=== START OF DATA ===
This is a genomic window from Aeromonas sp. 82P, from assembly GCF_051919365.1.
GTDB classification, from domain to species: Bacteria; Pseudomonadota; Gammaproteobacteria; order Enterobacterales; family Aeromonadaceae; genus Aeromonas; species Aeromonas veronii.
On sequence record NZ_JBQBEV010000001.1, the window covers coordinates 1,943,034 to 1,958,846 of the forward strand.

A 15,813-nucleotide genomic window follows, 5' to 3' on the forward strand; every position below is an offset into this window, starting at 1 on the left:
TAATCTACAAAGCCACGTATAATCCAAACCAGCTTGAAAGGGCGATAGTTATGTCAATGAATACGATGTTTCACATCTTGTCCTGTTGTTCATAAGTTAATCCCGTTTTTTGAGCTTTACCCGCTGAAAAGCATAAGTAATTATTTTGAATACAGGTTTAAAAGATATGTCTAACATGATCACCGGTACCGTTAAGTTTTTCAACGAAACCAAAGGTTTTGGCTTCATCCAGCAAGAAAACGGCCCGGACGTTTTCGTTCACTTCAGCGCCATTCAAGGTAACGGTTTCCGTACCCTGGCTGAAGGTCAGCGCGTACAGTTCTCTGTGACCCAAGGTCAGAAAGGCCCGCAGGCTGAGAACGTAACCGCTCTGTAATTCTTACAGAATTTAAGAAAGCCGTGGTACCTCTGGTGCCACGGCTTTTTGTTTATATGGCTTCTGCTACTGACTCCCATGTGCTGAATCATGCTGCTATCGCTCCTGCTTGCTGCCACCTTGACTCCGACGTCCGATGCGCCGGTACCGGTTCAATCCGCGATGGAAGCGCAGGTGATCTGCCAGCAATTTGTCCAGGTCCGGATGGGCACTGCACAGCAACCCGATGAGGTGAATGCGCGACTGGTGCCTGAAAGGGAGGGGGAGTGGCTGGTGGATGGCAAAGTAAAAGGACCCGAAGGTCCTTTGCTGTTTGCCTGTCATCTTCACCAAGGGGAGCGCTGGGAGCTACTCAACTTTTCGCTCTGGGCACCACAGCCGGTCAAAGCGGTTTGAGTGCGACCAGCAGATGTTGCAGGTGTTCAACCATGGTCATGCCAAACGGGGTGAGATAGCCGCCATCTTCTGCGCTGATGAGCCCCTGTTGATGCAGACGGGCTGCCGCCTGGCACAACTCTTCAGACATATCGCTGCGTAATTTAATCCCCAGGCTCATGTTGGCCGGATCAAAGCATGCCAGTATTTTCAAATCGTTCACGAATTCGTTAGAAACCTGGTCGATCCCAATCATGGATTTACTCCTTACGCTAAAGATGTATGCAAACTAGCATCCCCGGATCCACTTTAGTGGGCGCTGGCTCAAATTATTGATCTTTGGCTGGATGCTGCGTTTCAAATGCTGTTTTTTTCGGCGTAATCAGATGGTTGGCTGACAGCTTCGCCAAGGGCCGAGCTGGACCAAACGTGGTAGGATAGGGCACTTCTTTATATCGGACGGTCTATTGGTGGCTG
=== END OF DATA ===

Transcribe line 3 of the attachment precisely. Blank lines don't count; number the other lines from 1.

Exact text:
On sequence record NZ_JBQBEV010000001.1, the window covers coordinates 1,943,034 to 1,958,846 of the forward strand.